This book surprised me in a number of ways. First, Fleming’s Bond isn’t quite the cold, calculating Bond we’ve come to expect. There certainly is an element of that detachment and remorselessness present, but it coexists with a curiously tender and affectionate side which chooses to manifest itself at the oddest of times (Fleming is clearly aware of this, as he remarks on it on page 140: “Like all harsh, cold men, he was easily tipped over into sentiment”). I did initially have some trouble reconciling these two apparently opposite sides of double-07, but upon finishing the book I realized that Casino, the first in the series, is likely seeking to give the reader a reason for Bond’s somewhat mechanical, emotionless nature, and without his having that incongruous vulnerability violated, there would be no viable explanation for his coldness. I’m planning to read the next one (Live and Let Die) and see if I’m right.
Secondly, this story is not at all the smash-and-grab spy frolic I was expecting. It has that Hollywood element, yes – but the text also presents a deep moral quandary about the definitions of good and evil as presented by those in power, which Bond expostulates on at length in Chapter Twenty (fittingly called The Nature of Evil). I wish we saw more of this contemplative side of Bond in the movies.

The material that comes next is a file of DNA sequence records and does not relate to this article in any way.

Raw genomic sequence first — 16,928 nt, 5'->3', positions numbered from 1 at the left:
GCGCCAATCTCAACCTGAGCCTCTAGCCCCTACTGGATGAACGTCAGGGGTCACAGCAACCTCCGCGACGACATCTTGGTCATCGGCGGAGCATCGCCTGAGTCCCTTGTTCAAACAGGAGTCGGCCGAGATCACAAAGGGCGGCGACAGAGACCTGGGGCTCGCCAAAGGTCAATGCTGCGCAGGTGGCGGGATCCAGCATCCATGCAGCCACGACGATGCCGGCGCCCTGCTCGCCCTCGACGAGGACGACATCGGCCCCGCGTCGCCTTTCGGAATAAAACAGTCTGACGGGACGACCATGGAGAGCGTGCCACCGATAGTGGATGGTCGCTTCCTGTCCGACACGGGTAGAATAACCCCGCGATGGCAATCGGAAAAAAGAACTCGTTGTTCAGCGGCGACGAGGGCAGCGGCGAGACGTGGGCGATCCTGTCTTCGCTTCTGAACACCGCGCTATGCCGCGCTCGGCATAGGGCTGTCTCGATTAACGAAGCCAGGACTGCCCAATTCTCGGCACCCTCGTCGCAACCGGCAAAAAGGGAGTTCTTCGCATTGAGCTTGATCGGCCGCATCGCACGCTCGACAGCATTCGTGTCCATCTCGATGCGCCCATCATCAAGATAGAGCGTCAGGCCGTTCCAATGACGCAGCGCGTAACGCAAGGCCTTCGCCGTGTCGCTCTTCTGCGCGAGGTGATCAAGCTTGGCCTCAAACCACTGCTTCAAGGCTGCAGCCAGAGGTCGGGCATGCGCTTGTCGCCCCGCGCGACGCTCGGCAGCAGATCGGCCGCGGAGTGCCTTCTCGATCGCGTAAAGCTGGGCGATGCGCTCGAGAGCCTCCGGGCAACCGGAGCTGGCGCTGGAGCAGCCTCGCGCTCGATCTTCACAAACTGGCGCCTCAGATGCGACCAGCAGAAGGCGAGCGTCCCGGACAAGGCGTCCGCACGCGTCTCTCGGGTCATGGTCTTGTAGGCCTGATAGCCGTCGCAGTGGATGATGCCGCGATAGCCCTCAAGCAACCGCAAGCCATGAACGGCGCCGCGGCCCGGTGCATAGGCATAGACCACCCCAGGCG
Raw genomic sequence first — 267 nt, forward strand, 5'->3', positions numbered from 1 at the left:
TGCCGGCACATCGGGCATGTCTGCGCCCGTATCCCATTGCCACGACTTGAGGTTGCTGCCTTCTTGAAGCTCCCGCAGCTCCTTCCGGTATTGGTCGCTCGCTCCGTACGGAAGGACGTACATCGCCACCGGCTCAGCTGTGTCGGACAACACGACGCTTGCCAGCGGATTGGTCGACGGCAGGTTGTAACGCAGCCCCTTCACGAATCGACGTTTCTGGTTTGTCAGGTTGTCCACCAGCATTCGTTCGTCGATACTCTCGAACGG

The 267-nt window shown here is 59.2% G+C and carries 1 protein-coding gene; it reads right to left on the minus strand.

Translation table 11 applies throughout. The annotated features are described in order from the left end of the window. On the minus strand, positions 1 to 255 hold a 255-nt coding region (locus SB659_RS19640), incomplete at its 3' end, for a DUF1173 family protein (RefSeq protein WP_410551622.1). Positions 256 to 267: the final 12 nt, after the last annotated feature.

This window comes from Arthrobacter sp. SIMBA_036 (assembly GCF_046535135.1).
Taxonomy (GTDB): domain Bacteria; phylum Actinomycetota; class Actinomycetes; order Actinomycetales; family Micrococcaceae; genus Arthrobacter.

In terms of plot and structure, this book has one of the most peculiar narrative arcs I’ve ever seen, particularly in regard to the downward slope after the climactic event of Bond’s kidnapping. This is not to say that it’s ‘bad,’ it’s just extremely unusual. The story feels very tight and concise until page 122, when it adopts a very languid, relaxed pace – so unlike the frenetic action of the first two thirds of the book.
Where Fleming truly excels is in the category of style. He has a slick, effortless way of writing that relishes details, but only the most vital ones (a necessity if you’re going to write five chapters about a card game and keep it engaging). As a narrator, he is frank an unapologetic about the most shocking thoughts to dart through Bond’s mind (which have horrified many a feminist reader, but which I find refreshingly honest and frankly hilarious). He has his shortcomings, of course, such as the tendency to favor (i.e., repeat) particular words, but every time a gem of a sentence like “In his mind he fingered the necklace of the days to come,” (p. 150) jumps off the page, you feel inclined to forgive him.
All in all, I immensely enjoyed reading this book, as it satisfied the appetite for a glamorous bit of espionage, but surprised me with its depth and complexity at the same time. I look forward to reading more.